42 Kissinger, for example, has proposed that Ukraine should be a “bridge” between Russia and NATO, a view that he concedes is in the minority in American foreign policy thought. See, Jeffrey Goldberg, World Chaos and World Order: Conversations with Henry Kissinger, The Atlantic, November 10. 2016.

43 New Start Treaty excepted.

44 It would also be the right thing to do for the country, regardless of Russia’s actual ability to manipulate public opinion in the United States.

45 Kent Lee (ed.), translation of Aleksandr A. Svechin, Strategy, 2nd Edition, (Minneapolis: East View Publications, 1991), 98.

46 Kennan, 1997.

47 M.A. Gareev, et al., “Metodologiia i praktika sovershenstvovaniia strategicheskogo rukovodstva oboronoi strany s uchetom kharaktera buduschikh voin i vooruzhennykh konfliktov,” Vestnik Akademii voennykh nauk, No. 1(66), 2019; “Shoigu nazval tsel’ informatsionnoi voiny Zapada protiv Rossii,” TASS, June 26, 2019; Oleg Falichev, “Pravo pervym podnyat’sya v ataku,” Voenno-promyshlennyi kur’er, September 11, 2018.

48 Modestov in 2009 discussed the idea of strategic deterrence in the information sphere, which included operations to inflict “damage” both psychologically and to critical information infrastructure on which modern socities and economies rely. See, S. A. Modestov, “Strategicheskoe sderzhivanie na teatre informatsionnogo protivoborstva,” Vestnik Akademii voennykh nauk, Vol. 1, Issue 26, 2009, pp. 33-36.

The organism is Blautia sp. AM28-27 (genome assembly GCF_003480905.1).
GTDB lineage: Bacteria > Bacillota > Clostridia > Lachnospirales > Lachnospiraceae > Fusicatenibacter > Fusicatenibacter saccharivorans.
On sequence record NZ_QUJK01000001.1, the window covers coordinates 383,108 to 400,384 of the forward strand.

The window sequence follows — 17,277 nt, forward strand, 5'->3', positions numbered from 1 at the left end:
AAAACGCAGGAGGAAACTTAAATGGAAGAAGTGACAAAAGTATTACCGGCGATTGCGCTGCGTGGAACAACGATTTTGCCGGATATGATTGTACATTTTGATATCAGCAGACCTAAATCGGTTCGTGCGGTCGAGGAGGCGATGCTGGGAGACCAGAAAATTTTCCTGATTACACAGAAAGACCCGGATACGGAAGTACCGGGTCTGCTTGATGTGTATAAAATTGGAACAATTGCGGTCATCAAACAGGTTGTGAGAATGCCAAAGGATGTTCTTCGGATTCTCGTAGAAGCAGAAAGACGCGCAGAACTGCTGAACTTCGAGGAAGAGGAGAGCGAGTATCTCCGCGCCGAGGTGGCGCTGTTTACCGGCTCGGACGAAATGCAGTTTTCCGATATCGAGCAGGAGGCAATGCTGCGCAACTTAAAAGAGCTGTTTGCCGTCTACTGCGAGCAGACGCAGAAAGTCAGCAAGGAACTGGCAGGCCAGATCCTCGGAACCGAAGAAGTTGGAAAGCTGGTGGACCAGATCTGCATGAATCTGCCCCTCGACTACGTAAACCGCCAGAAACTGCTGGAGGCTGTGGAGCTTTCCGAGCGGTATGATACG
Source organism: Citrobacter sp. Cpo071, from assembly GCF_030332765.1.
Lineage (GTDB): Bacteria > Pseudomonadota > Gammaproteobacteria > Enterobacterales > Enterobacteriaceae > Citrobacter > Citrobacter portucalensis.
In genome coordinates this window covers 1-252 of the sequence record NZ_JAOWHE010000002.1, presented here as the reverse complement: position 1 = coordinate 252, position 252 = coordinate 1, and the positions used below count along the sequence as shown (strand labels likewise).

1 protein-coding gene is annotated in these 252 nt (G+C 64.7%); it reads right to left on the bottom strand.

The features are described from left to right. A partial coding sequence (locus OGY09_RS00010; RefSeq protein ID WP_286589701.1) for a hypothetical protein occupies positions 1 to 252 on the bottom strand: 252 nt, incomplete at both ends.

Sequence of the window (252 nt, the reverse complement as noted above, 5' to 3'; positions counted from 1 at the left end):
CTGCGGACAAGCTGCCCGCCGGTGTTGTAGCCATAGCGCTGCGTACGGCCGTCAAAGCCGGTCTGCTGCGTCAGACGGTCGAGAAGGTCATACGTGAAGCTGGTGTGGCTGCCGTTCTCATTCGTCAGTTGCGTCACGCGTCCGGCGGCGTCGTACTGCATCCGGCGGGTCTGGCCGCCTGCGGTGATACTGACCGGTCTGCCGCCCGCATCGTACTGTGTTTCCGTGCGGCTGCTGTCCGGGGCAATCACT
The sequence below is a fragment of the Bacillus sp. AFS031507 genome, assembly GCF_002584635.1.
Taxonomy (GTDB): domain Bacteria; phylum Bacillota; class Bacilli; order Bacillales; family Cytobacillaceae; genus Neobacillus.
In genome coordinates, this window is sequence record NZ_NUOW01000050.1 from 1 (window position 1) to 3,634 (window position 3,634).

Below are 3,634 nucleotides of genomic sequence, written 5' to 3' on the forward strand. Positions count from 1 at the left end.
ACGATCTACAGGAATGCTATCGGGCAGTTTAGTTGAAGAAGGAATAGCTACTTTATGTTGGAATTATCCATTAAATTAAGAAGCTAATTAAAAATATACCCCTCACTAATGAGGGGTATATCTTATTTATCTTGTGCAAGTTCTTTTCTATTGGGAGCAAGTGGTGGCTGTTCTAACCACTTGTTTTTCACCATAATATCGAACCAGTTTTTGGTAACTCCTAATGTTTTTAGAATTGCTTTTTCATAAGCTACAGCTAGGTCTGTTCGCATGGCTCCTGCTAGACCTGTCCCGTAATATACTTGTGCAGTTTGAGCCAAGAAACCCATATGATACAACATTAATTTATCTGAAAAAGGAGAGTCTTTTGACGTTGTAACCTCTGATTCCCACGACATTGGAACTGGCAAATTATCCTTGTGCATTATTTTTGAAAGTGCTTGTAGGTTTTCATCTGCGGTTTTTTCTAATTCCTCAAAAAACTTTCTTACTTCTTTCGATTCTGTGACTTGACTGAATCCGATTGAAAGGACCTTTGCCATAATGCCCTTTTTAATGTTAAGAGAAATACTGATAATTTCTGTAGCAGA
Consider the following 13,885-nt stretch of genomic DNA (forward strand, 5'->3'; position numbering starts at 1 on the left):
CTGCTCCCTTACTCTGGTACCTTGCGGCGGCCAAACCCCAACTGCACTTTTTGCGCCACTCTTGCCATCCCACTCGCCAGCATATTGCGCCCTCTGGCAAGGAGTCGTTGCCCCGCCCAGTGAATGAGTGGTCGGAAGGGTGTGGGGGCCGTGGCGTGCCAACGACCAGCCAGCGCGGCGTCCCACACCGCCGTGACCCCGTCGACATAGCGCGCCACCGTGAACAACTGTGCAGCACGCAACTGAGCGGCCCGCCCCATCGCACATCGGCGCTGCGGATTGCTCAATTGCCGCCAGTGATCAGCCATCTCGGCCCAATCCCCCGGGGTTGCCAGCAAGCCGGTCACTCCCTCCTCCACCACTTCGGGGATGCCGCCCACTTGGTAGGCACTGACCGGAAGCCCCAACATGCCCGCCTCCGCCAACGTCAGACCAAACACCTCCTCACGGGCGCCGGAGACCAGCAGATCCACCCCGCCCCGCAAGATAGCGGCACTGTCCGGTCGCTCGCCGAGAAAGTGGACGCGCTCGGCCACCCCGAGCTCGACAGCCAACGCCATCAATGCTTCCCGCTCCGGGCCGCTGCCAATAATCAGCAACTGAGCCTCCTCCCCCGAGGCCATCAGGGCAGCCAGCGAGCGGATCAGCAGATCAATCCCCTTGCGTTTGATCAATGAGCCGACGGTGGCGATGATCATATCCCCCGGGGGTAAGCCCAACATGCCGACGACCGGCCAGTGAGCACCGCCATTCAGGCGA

49 A. A. Kokoshin (ed.), Vliianie tekhnologicheskikh faktorov na parametry urgroz natsionaloi i mezhdunarodnoi bezopasnosti, voennykh konfliktov i strategicheskoi stabil’nosti, Izdatel’stvo Moskovskogo Universiteta, 2017, pp. 205-225.

50 Clint Reach, Vikram Kilambi, Mark Cozad, Russian Assessments and Applications of the Correlation of Forces and Means, Santa Monica, CA: RAND Corporation, RR-4235, 2020.

51 Andrei Kokoshin, Soviet Strategic Thought, 1917-1991, (Massachussets: MIT Press, 1998), 194.

52 Fyodor Lukyanov, “The Lost Twenty-Five Years,” Russia in Global Affairs, February 28, 2016.

53 Kennan, 1997.

54 Henry Foy, “Russia to cut defence spending in bid to prop up ailing economy,” Financial Times, September 21, 2020.